Deployed in the 1970s, an era of landline dominance, analog 9-1-1 systems worked well for more than 20 years. With the advent of mobile technology in the 1990s, however, PSAPs could no longer accurately locate 9-1-1 callers. A series of upgrades mandated by the FCC sought to fix some of the problems without improving the underlying technology. “They bolted solutions onto the side of the existing network,” said Darold Whitmer, Senior Vice President, NGA 911.

Over time, rickety analog 9-1-1 systems cobbled together with discontinued components have become increasingly unreliable, leading to misrouted calls, longer response times and more frequent outages. In the event of a major emergency, simply rerouting 9-1-1 calls on legacy systems is a cumbersome process. “There are hundreds of outages every day in the 9-1-1 network, an antiquated system that runs on copper wire and failing switches,” Whitmer said.

Solution: Rolling Out Cloud-Based NG9-1-1

Fitz Thomas might have survived that fateful day in June had he gone for a swim somewhere else. Even as the country’s decrepit legacy 9-1-1 systems are failing, a vanguard of state and local governments are adopting Next Generation 9-1-1 (NG9-1-1) technology. Leading the way are California and Elko County, Nev., which have deployed NG9-1-1 solutions from NGA 911 and supported by the Amazon Web Services (AWS) cloud.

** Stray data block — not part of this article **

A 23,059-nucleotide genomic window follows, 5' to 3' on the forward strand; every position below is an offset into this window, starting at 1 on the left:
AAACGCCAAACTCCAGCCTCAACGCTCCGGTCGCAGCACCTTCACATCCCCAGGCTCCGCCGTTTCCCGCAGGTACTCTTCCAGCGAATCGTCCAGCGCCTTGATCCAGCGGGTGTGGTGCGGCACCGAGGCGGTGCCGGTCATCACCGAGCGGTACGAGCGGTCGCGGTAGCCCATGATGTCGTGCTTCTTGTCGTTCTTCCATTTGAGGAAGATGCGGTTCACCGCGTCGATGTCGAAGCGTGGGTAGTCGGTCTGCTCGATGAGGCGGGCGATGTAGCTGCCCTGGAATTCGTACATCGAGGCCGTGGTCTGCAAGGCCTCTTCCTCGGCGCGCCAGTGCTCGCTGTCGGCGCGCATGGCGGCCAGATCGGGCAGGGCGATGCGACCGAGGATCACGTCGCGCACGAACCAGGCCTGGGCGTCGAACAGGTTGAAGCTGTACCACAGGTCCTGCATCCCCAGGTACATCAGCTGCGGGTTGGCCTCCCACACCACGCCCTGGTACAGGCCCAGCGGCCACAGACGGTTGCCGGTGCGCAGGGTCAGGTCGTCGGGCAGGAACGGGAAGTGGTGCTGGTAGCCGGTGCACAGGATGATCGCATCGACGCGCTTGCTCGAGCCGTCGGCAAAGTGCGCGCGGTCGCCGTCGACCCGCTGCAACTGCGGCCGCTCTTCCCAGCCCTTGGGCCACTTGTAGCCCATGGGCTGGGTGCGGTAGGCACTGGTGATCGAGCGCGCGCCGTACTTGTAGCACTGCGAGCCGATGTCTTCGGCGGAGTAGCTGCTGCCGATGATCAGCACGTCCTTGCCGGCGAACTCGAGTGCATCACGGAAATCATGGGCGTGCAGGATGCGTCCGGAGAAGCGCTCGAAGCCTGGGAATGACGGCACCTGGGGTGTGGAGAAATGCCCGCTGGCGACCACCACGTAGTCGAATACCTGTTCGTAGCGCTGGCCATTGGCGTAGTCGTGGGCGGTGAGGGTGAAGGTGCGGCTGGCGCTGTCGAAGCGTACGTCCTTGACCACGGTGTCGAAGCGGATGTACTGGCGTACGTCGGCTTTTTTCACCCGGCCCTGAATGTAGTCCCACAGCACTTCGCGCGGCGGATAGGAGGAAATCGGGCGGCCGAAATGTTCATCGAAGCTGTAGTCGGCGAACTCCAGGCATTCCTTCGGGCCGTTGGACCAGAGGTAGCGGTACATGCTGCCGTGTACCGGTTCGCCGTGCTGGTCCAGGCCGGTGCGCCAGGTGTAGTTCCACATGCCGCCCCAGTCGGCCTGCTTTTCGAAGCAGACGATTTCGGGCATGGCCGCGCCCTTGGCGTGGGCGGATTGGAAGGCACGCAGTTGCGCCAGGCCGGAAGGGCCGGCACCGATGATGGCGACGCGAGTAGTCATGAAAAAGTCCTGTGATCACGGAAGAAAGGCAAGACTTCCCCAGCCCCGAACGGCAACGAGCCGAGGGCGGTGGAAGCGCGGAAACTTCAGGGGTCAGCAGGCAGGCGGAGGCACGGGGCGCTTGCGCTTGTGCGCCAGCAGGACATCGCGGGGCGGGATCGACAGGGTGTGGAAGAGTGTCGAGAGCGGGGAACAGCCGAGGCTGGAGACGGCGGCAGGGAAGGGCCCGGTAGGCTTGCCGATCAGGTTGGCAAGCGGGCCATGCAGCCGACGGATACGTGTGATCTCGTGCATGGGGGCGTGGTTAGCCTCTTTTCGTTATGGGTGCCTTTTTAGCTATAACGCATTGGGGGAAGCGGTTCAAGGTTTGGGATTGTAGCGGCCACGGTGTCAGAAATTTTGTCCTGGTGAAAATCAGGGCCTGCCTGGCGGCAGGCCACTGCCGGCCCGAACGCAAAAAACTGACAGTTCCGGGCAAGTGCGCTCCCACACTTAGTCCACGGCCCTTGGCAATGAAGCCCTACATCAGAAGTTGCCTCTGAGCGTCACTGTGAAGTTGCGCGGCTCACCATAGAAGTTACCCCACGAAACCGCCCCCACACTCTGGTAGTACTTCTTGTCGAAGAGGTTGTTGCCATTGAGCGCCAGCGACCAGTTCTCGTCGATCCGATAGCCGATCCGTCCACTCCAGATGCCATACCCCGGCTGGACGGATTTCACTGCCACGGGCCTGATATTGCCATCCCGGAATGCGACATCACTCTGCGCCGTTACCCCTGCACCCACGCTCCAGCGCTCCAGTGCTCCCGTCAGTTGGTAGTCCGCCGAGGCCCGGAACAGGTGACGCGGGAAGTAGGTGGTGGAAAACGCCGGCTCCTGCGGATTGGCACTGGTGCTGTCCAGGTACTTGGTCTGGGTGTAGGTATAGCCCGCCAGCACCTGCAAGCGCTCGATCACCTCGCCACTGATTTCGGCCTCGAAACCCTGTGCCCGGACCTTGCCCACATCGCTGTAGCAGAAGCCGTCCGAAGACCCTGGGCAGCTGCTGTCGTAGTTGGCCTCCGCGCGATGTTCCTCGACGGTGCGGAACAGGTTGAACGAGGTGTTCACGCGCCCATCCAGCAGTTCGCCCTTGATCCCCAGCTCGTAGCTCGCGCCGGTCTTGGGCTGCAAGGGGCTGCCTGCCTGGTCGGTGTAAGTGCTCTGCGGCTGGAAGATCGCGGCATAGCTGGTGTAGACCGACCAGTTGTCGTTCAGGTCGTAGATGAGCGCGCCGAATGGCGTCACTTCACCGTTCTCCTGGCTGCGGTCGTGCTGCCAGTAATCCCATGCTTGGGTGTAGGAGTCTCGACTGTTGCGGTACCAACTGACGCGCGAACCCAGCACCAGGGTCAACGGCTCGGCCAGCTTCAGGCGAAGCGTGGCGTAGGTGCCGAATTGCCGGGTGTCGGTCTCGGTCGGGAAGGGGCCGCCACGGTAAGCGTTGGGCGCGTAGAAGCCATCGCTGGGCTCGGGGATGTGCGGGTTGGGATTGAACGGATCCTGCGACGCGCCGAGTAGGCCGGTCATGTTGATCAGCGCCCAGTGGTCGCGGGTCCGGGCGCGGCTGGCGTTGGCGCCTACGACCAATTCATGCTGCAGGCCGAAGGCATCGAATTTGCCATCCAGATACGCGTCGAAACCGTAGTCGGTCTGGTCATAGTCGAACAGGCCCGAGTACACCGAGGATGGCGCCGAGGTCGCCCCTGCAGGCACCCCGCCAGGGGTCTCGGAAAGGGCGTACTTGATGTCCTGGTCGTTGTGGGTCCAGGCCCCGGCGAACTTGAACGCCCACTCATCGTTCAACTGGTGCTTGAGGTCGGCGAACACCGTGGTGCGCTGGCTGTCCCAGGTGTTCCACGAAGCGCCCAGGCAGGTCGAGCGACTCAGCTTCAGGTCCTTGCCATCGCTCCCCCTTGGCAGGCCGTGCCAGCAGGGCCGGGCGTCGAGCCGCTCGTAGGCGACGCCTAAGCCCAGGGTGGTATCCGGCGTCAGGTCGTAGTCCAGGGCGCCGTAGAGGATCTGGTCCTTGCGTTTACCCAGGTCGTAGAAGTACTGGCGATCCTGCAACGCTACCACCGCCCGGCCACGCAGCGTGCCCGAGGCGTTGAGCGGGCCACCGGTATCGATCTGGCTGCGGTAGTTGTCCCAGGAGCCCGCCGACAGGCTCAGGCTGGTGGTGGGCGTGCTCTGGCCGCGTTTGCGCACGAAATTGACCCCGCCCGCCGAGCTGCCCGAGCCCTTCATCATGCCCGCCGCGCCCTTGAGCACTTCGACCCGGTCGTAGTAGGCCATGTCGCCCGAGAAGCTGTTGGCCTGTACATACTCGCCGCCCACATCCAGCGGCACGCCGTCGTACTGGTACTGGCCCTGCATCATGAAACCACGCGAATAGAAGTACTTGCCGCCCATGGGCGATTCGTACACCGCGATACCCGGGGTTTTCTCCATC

NG9-1-1 technology is a digital, cloud-based system that runs on an IP backbone, an essential element of advanced network technologies. NG9-1-1 accurately routes calls to the appropriate PSAP and pinpoints the location of callers within a few feet. NG9-1-1 is robust, redundant and resilient, capable of instantly scaling up in the event of a large emergency. The technology supports video, real-time text and integration with devices comprising the Internet of Things, such as Ring cameras.

California’s transition to NG9-1-1 remedies a chronic inability to accurately route 9-1-1 calls and the catastrophic failure of its legacy infrastructure. In one notable incident, the Palm Springs area lost 9-1-1 service for eight hours.